Thus, Itlimoc becomes increasingly effective the larger your battlefield presence is. Consider using it in creature-focused green decks.
What we like about Liliana, Heretical Healer is that she can be your Commander, since she enters as a legendary creature. Once one of your creatures dies, she flips and becomes a beastly planeswalker.
As a planeswalker, her abilities include making players discard, returning a non-legendary creature to the battlefield from your graveyard, and putting all dying creatures back onto the battlefield under your control.
She’s simply a great card. Plus, the flip aspect is thematically fitting for Liliana’s background as a character in the story.
This was a card that everyone got excited for when it was released. Like the previous card, it starts as a legendary creature that is eligible to be your Commander. You can pay four generic, one blue, one black, and one red to transform Nicol Bolas, the Ravager into Nicol Bolas, the Arisen.
His other side is a planeswalker, and a nasty one, at that. He has a whopping four different loyalty abilities, already putting him ahead of most others.
All of his abilities are good. You can use him for card draw, to destroy creatures and planeswalkers, to pull creatures and planeswalkers from graveyards, or exile the majority of players’ libraries. He is a mean planeswalker that your opponents will do their best to get rid of.
If you’re playing a red-blue Commander deck centered on artifacts, we strongly recommend using Storm the Vault in it. For one thing, it helps you generate mana by creating treasure tokens whenever one of your creatures does combat damage to someone.
Once you control at least five artifacts, it gets even better. Storm the Vault flips over into Vault of Catlacan, which is a land that produces an abundance of mana. You can get any color you need or choose to generate one blue mana for all artifacts under your control.
You’ve probably noticed a trend with many of the cards on this list. We’ve used a few legendary creatures that flip into planeswalkers, and Nissa, Vastwood Seer is yet another.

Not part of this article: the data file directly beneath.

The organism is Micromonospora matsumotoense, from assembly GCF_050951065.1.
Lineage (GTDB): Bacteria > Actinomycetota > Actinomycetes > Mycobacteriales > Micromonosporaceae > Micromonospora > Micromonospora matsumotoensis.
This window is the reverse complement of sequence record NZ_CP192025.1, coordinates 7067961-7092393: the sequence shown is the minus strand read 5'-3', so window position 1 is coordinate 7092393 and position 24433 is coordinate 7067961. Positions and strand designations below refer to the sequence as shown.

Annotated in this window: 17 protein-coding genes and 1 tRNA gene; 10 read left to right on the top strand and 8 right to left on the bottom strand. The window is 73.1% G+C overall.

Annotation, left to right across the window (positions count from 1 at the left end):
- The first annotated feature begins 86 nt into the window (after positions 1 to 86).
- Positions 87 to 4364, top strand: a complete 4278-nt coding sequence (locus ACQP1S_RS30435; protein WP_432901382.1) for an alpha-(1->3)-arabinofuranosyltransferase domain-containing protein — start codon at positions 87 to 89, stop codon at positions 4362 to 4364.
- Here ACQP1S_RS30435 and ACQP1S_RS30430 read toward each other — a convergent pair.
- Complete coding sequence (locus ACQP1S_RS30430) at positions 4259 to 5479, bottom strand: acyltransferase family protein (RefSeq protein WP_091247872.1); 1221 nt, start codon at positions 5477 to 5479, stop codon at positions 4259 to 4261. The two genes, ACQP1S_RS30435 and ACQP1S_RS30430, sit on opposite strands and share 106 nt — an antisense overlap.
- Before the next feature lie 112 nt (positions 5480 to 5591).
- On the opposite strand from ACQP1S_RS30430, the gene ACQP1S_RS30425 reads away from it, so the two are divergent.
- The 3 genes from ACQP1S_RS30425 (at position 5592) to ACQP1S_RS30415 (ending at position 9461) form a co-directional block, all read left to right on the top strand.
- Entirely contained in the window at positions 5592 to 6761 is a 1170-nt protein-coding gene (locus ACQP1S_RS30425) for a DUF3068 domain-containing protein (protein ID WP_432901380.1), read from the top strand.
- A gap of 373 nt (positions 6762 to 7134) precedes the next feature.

Nissa, true to her green color, is great for ramping into mana quickly. Once you’ve got seven lands, you transform her into a planewsalker. When she’s a planeswalker, you can use her to get even more land or draw a card, create legendary creature tokens, or turn lands into massive 6/6 creatures to attack with.
Most green decks could benefit from using Nissa, Vastwood Seer. There isn’t really a downside to using her.
This is a weird one. Journey to Eternity enters the battlefield as an enchantment you equip to a creature. Unlike most other enchantments, it doesn’t do anything to the creature.
It becomes useful once the creature it is attached to dies. Then, it becomes Atzal, Cave of Eternity, a card you can use to generate mana. You may also tap it, pay five total mana, and return any creature from your graveyard to your battlefield anew.
Best of all, it’s a land at this point. Land destruction is uncommon in Commander decks, so you’re likely to be able to keep using Atzal, Cave of Eternity for many turns to come.
Vampires are one of the best tribes common to black. If you’ve created a vampire tribal deck, Bloodline Keeper is a strong contender for a slot in your deck.
Entering as a 3/3 flyer that can create vampire tokens is nice enough as-is. But once you have at least five vampires out, you can transform him into a beefy 5/5 flyer that gives all your other vampires +2/+2.